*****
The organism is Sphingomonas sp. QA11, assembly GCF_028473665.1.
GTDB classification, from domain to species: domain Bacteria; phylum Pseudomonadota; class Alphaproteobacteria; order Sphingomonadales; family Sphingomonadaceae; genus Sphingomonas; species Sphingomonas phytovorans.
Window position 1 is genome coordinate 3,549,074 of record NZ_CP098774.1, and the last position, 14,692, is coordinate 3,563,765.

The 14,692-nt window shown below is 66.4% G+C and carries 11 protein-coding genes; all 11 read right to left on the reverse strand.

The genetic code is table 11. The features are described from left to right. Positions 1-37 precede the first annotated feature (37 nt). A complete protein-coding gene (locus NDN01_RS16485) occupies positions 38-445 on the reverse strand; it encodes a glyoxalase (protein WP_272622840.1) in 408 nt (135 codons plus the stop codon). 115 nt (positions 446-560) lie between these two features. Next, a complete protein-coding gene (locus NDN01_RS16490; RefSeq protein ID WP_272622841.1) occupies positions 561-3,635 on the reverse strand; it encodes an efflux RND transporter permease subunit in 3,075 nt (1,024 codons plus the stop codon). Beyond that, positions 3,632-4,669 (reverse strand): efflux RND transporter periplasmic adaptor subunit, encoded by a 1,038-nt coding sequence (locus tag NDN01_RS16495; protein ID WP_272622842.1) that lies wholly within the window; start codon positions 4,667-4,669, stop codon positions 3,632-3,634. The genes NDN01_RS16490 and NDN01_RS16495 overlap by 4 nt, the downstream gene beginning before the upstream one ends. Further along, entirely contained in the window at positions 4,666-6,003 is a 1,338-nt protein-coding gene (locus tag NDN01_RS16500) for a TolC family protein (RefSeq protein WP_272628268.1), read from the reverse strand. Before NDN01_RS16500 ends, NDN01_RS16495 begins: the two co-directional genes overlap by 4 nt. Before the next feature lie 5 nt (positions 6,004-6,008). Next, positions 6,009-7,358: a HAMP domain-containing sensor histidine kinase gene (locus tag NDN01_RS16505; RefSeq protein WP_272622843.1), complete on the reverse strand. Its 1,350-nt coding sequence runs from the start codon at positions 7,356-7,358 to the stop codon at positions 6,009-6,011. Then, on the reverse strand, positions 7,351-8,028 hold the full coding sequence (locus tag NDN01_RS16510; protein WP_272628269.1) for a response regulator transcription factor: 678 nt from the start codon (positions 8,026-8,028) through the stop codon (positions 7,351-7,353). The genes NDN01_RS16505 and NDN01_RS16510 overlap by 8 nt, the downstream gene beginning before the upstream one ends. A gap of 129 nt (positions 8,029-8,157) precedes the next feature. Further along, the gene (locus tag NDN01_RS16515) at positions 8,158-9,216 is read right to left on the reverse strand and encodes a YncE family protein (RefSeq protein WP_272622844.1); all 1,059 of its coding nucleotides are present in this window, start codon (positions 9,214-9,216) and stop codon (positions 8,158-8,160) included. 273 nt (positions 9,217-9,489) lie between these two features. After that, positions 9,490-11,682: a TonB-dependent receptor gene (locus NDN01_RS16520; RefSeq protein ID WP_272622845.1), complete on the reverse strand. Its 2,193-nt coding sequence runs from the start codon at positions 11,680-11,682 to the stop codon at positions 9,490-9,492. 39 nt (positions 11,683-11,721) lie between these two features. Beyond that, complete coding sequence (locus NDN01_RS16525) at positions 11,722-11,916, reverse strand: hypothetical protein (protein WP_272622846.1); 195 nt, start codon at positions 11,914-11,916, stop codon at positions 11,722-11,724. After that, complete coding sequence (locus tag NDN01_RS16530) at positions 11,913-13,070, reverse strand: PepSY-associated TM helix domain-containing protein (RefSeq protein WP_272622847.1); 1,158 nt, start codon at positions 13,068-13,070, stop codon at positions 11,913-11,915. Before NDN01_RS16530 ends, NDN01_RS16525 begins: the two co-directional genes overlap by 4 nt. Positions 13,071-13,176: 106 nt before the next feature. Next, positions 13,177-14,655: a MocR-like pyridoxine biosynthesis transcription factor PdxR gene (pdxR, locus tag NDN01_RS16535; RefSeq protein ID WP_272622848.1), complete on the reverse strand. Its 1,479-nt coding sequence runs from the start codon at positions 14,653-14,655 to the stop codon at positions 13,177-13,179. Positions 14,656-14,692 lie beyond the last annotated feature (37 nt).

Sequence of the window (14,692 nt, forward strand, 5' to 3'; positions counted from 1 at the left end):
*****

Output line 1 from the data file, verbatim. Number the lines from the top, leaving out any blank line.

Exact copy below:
The organism is Sphingomonas sp. QA11, assembly GCF_028473665.1.